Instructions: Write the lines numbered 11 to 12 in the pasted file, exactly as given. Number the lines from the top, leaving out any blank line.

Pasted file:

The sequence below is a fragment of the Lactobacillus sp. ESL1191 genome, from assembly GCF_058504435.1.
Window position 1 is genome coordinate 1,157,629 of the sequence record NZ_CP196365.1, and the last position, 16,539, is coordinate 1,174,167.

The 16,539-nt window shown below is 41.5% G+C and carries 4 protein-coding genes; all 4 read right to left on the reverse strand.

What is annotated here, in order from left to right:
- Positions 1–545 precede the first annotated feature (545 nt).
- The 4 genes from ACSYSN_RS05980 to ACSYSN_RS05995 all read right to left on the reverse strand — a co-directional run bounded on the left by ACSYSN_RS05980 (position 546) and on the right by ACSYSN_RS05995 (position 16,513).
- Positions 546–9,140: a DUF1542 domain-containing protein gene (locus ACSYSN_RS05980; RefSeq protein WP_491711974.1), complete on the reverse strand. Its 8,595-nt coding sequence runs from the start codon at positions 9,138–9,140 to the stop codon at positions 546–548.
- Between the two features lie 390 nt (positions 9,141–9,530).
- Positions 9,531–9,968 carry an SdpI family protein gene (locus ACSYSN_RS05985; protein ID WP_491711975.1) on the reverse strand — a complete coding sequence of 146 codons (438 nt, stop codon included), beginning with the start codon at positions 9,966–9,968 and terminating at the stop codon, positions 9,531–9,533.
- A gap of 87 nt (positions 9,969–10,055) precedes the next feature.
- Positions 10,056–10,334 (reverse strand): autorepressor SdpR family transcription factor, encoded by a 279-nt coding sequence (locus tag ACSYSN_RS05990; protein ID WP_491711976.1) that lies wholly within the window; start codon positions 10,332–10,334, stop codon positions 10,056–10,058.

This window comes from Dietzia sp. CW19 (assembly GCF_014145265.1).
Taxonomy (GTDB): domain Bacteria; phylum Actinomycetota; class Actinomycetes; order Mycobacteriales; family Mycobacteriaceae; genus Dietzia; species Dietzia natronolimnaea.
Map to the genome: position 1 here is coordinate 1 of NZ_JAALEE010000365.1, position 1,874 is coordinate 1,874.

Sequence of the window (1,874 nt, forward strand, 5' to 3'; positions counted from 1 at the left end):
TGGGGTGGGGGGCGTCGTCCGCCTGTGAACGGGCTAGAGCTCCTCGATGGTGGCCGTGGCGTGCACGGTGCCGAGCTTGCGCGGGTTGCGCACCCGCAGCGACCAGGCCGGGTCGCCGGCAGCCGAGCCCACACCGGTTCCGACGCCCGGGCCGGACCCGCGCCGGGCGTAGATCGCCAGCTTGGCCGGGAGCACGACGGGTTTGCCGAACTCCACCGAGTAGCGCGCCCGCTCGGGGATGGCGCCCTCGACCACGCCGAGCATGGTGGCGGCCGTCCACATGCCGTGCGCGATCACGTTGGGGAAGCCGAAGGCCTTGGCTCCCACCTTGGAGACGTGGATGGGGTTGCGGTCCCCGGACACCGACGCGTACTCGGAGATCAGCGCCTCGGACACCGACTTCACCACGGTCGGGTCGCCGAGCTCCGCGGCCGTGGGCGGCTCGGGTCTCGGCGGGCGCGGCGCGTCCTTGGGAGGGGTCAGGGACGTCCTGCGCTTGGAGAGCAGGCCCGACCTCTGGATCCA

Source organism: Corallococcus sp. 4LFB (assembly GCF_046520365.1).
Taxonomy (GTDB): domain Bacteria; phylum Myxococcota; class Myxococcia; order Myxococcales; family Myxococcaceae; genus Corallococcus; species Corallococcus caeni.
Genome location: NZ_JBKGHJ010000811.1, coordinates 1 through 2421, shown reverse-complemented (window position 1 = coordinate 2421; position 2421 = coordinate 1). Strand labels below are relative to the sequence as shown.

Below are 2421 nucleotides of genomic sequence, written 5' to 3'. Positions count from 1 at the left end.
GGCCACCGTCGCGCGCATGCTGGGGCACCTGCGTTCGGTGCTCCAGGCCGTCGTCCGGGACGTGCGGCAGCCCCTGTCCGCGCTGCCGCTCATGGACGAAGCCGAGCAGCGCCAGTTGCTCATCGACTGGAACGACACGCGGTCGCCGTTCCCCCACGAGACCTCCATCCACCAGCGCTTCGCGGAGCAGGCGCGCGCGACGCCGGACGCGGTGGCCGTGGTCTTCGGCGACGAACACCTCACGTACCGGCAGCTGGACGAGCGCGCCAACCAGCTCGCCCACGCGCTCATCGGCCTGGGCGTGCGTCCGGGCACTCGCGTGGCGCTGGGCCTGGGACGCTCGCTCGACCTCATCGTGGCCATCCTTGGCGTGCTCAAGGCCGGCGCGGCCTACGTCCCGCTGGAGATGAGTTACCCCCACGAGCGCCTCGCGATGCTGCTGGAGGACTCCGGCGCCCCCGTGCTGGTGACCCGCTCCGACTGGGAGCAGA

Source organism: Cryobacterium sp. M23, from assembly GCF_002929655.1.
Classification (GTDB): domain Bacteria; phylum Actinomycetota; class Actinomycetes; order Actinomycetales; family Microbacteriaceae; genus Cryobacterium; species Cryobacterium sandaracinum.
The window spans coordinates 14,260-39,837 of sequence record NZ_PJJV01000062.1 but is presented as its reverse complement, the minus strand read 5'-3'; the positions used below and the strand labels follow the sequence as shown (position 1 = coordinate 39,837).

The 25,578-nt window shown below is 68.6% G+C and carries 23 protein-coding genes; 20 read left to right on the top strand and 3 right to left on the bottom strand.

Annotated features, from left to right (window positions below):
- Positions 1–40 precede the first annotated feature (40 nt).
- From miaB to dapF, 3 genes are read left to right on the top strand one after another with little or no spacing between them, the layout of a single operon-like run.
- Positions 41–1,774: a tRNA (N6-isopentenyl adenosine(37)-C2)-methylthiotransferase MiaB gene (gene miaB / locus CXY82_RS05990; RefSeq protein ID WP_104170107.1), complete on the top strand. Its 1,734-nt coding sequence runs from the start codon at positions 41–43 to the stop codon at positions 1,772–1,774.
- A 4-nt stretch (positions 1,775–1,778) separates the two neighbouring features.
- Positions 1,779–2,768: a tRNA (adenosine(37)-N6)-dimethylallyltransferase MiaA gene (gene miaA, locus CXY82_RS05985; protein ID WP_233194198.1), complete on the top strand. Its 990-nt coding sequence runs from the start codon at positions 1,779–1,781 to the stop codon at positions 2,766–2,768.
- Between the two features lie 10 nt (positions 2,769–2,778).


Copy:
- Positions 10,056–10,334 (reverse strand): autorepressor SdpR family transcription factor, encoded by a 279-nt coding sequence (locus tag ACSYSN_RS05990; protein ID WP_491711976.1) that lies wholly within the window; start codon positions 10,332–10,334, stop codon positions 10,056–10,058.

This window comes from Dietzia sp. CW19 (assembly GCF_014145265.1).